Brain damage

Jeff Davis (
Tue, 23 Mar 1999 04:00:05 -0800


I'm cross-posting this to the cryonet and extropians list.

I've been thinking lately about brain damage. When exactly is identity destroyed? I mean really obliterated?

Specifically, I'm wondering about the difference between loss of information, and loss of ACCESS TO information. This last attributed to the loss of higher-order function.

When a brain is damaged--I'm thinking here of strokes, traumatic injury, brain tumors, and alzheimer's--certain structural changes take place. Think of the spatial distribution of the damage.

Some of those changes presumably involve actual cell death. But how many cells die, what fraction of the whole is that, how is the damage distributed regionally/topologically, and what happens to the dead cell bodies? (I assume fully necrotic cells undergo apoptosis and "digest" themselves, the by-products being dispersed for either local or distant consumption or disposal.) What of "scar tissue" and other structural remnants?

Then too, what degree of brain damage is characterized by cell damage without cell death--membrane or cytoskeletal damage/alteration; organelle damage/reduced function--such that the cell still lives, but is not capable of supporting the coordinated global activity characteristic of normal brain function?(Does this happen, or am I describing a non-fact? I recall that mitochondria sometimes suffer gradual degradation from, at least, inherited defect.)

When a person is brain dead, is there actually a great lump of dead tissue inside the skull (I don't think so), or does the absence of brain waves--the flatline on the electroencephalograph that provokes the term "persistant vegetative state"--only suffice to imply loss of global function, but not large-scale cell death, maybe not even small-scale cell death, or (here's the crux)maybe not nearly as much information loss as we're inclined to think?

To what extent is the topology of damage responsible for disruptions of neuronal firing patterns? Could the loss of memory or personality be due not to the loss of the information, but to the inability of the organ to fire that pattern, due to a disrupted firing path. Would the accumulation of many small areas of damage, such as in the case of alzheimer's, so "damp out" the spatially dynamic, electrochemical resonance of thought--of memory and personality EXPRESSION--that the person seems to fade away? In a man-made electronic system, a simple broken wire can result in a complete system failure even though the actual structural deficit may be only an infinitesimally small fraction of all the atoms of the system, and the information deficit zero.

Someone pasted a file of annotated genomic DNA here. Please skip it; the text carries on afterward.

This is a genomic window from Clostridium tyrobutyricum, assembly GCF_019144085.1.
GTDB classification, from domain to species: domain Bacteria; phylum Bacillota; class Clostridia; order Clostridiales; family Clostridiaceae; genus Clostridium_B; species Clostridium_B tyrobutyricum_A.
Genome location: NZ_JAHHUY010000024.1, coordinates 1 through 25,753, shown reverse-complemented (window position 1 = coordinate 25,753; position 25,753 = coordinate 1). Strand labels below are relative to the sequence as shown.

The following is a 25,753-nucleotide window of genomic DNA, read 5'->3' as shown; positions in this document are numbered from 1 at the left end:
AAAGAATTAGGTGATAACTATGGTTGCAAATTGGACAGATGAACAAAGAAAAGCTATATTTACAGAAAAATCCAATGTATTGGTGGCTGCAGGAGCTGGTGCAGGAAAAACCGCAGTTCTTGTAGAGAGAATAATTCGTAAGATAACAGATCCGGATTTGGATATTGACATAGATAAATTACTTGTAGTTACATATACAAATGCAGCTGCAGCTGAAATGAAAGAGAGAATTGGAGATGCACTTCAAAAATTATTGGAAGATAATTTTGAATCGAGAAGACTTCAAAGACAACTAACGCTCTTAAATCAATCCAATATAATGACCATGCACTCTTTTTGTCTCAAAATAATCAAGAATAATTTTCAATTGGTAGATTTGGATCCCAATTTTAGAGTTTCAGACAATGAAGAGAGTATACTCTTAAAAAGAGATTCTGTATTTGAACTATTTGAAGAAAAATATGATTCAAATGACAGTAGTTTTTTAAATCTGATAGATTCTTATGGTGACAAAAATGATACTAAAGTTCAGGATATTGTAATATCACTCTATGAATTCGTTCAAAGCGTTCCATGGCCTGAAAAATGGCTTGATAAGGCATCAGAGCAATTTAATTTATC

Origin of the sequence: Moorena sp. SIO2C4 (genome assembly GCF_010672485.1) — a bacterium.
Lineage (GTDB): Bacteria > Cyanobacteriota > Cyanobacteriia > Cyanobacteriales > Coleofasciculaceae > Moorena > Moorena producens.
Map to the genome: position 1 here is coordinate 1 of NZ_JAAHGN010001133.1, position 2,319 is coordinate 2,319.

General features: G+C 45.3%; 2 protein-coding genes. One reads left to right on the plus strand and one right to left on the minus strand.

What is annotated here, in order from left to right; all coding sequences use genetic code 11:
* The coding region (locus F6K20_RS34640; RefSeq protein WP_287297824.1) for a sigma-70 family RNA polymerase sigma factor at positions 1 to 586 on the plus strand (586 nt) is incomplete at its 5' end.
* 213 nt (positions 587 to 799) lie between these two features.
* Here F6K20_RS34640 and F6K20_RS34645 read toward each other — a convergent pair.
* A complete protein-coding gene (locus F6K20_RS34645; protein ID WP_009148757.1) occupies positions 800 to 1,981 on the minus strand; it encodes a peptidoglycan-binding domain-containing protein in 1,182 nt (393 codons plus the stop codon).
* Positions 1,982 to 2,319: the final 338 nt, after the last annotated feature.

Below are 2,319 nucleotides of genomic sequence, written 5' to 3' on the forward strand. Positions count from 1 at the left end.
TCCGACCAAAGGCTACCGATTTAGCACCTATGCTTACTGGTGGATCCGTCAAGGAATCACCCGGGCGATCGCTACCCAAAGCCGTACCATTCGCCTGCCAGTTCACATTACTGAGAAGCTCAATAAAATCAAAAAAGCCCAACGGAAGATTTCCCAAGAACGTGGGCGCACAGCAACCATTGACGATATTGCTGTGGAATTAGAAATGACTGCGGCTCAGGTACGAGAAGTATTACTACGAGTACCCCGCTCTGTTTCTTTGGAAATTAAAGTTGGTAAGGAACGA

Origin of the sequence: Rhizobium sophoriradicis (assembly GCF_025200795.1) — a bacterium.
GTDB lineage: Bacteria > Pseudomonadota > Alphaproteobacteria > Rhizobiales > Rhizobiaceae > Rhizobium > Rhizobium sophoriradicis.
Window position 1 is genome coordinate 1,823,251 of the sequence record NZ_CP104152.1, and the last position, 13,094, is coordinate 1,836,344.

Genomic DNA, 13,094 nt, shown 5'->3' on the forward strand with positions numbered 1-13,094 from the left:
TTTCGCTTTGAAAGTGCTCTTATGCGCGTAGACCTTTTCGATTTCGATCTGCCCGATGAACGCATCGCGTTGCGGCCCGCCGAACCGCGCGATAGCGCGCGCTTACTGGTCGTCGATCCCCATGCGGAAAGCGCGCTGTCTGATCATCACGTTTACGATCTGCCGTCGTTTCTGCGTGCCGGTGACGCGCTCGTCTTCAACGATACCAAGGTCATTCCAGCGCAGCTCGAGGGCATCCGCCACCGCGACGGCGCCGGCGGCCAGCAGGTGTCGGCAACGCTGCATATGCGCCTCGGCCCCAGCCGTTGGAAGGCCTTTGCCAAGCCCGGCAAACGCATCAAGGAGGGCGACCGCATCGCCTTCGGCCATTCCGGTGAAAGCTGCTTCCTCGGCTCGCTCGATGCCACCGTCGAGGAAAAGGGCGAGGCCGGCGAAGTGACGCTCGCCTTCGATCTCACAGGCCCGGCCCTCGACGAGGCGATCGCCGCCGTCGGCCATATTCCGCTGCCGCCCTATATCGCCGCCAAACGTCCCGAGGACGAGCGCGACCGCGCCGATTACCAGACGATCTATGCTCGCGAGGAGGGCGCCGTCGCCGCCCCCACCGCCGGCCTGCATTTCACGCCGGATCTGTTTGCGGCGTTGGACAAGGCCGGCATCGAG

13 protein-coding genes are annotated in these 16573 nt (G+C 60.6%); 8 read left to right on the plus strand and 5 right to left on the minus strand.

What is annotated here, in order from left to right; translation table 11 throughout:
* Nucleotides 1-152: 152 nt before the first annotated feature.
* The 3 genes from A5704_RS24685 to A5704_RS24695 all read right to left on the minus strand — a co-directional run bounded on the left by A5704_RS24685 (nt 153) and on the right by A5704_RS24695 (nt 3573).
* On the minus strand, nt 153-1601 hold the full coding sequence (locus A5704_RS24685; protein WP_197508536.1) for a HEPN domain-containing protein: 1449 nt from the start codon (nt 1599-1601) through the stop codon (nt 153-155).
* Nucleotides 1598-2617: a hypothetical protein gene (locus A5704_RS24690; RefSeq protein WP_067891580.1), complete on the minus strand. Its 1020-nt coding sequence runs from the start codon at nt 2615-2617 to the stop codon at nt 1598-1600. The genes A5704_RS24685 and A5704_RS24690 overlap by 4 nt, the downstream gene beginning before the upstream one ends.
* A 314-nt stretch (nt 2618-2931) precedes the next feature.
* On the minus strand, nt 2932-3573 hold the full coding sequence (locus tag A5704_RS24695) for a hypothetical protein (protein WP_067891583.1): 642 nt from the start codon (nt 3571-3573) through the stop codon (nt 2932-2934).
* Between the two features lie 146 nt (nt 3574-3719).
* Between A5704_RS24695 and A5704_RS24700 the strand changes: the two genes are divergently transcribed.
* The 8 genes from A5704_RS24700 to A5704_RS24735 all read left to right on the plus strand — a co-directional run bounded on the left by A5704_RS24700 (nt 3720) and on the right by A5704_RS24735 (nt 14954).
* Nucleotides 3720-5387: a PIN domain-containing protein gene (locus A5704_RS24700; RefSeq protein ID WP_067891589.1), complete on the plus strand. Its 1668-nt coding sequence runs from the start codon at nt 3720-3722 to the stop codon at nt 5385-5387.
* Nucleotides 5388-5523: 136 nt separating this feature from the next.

Are dementia et al victims really as far gone as we fear they are when we view with dismay their varying degrees of vegetative-ness? Or is the information there, but just not expressible?

Identity survival is central to cryonics. Some aspects of the (gradual) process of identity deterioration provoke an interpretation of irreversible loss. We look at them and say "They're gone." How valid is this? How subject to reevaluation?

One final detail. I'm a strong believer in the "elegant design" of natural systems. "Nature" squeezes as many uses out of any system component as she can. (Please excuse the teleological and anthropomorphic modes of expression.) Thus a local brain region with a specialized function is likely to have multiple roles. In larger scale global function--like memory or personality pattern storage and expression--it may have a supporting but not a critical role. Thus limited local damage which may cause striking loss of specific function may, as regards memory or personality, have only a mild impact. In fact, let me repeat what has been suggested before: that memory and personality may be broadly distributed across the cortex and cerebellum (and elswhere?), that such distributed expression is arguably inherently robust, and that these features strongly suggest the importance of memory and personality to the individual and the species (not to mention to cryonicists and extropians).

In the process of writing this, I produced a typo: memeory, instead of memory. Hmmmmmm.

Best, Jeff Davis

	   "Everything's hard till you know how to do it."
					Ray Charles